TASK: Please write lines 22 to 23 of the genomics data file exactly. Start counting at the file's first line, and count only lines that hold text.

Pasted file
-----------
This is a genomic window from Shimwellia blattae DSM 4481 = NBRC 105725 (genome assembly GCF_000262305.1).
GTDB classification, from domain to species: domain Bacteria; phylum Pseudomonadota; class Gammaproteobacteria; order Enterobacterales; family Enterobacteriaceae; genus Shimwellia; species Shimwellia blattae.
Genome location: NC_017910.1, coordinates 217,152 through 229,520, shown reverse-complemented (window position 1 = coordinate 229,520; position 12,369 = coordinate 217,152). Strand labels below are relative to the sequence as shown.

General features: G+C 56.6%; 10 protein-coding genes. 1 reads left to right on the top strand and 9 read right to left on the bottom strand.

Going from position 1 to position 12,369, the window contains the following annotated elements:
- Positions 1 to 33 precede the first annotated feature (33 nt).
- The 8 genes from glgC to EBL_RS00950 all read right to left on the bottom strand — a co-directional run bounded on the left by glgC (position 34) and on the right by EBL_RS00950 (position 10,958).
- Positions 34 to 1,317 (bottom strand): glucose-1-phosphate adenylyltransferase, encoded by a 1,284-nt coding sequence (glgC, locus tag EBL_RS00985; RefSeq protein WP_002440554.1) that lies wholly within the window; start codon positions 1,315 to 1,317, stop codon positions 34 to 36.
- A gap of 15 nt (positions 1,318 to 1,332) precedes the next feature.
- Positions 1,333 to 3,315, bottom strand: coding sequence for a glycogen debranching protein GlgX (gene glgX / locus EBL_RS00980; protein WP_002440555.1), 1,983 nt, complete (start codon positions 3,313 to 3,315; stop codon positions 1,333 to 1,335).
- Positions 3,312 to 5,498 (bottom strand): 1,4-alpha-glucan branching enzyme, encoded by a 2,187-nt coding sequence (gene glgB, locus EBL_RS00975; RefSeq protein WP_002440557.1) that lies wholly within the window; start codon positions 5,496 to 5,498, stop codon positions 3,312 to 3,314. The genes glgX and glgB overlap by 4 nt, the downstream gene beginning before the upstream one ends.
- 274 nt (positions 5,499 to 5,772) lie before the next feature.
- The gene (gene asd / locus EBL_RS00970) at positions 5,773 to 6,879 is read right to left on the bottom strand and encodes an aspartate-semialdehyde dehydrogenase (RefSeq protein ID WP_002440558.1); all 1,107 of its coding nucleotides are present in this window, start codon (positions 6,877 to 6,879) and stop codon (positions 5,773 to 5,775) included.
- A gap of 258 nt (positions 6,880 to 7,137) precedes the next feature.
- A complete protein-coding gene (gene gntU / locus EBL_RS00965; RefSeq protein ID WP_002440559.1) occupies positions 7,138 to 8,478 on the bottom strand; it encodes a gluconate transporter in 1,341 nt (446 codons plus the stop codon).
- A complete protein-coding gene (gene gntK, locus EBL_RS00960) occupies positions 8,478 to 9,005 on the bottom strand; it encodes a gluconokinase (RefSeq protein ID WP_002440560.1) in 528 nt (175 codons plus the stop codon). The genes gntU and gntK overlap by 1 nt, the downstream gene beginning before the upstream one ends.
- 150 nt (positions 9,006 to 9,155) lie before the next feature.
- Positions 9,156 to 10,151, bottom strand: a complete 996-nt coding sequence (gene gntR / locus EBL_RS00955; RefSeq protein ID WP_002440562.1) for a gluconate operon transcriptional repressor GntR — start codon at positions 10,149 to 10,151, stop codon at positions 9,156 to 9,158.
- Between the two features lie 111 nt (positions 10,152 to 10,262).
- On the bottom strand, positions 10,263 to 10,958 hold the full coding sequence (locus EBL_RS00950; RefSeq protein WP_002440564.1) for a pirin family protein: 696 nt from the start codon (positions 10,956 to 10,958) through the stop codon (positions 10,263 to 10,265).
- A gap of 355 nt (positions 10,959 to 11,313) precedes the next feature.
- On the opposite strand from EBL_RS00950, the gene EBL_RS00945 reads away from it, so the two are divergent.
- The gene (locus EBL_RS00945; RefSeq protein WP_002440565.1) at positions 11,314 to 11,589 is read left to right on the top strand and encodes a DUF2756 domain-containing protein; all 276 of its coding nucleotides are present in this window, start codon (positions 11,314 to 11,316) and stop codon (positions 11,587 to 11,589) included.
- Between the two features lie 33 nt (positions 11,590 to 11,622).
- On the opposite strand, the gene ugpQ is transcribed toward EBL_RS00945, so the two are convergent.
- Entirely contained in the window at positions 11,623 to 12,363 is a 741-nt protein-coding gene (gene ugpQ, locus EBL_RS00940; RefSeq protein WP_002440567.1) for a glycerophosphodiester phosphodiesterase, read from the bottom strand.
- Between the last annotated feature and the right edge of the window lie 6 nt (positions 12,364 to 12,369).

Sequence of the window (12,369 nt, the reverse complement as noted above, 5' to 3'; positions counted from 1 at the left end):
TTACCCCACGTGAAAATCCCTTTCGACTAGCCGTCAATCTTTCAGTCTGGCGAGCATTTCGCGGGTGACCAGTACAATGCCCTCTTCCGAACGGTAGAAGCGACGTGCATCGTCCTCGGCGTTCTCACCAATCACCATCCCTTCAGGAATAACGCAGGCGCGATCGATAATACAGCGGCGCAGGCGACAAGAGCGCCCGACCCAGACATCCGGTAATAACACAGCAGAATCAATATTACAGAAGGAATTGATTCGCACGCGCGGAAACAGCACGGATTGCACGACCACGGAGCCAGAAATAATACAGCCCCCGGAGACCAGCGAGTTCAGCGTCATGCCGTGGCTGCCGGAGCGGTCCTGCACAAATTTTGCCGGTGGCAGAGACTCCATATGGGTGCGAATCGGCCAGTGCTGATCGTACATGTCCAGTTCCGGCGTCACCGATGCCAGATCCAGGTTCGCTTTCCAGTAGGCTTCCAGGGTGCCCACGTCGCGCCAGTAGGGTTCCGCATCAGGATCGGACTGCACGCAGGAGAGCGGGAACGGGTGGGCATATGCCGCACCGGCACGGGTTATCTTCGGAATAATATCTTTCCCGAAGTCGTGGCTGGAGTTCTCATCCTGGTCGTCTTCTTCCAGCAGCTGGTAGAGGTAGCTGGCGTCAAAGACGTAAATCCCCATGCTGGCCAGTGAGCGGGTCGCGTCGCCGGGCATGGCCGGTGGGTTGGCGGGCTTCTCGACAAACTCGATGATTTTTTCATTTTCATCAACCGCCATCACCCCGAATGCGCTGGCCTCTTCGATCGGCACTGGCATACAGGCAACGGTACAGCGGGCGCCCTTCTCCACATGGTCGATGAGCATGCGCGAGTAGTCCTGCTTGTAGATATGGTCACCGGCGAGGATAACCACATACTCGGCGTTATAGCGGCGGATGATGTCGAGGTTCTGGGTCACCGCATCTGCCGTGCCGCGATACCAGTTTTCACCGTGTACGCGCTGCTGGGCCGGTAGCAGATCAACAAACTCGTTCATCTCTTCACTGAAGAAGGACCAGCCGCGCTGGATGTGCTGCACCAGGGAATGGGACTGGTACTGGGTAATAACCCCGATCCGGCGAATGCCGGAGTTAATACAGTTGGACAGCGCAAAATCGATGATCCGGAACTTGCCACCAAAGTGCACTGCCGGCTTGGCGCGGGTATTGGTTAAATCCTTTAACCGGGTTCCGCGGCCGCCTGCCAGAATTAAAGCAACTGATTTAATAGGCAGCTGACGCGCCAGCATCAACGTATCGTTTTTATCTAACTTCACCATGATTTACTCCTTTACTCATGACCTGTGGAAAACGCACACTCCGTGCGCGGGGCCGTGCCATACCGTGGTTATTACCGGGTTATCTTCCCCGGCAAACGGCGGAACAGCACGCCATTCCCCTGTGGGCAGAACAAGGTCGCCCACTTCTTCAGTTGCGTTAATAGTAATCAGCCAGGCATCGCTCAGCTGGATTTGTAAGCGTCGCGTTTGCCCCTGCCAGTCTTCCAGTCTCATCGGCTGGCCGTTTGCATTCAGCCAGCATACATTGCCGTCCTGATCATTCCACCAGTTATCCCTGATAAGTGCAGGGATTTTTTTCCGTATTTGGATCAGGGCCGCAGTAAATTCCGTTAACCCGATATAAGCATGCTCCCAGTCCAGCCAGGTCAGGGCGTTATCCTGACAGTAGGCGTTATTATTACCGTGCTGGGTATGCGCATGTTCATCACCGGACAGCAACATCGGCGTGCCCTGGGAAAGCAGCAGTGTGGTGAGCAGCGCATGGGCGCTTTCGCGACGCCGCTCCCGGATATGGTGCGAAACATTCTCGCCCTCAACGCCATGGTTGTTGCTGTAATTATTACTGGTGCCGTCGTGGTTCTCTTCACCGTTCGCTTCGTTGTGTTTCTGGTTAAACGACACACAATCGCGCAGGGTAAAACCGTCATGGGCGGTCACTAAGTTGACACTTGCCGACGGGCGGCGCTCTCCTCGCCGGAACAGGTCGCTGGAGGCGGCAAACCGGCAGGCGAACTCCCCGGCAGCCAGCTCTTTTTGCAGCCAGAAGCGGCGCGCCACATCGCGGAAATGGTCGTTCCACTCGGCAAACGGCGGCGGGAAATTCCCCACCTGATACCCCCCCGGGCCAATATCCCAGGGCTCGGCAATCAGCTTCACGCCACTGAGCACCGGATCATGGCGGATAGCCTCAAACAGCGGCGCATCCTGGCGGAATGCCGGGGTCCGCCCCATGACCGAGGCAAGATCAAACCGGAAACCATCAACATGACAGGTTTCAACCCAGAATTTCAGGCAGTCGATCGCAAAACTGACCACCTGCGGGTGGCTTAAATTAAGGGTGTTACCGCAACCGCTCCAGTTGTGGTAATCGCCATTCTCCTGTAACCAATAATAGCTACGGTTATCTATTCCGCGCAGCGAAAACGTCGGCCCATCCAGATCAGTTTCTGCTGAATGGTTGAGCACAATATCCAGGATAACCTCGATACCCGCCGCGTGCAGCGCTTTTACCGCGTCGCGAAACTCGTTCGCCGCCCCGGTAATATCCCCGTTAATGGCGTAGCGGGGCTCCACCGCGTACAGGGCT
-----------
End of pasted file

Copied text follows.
- On the opposite strand from EBL_RS00950, the gene EBL_RS00945 reads away from it, so the two are divergent.
- The gene (locus EBL_RS00945; RefSeq protein WP_002440565.1) at positions 11,314 to 11,589 is read left to right on the top strand and encodes a DUF2756 domain-containing protein; all 276 of its coding nucleotides are present in this window, start codon (positions 11,314 to 11,316) and stop codon (positions 11,587 to 11,589) included.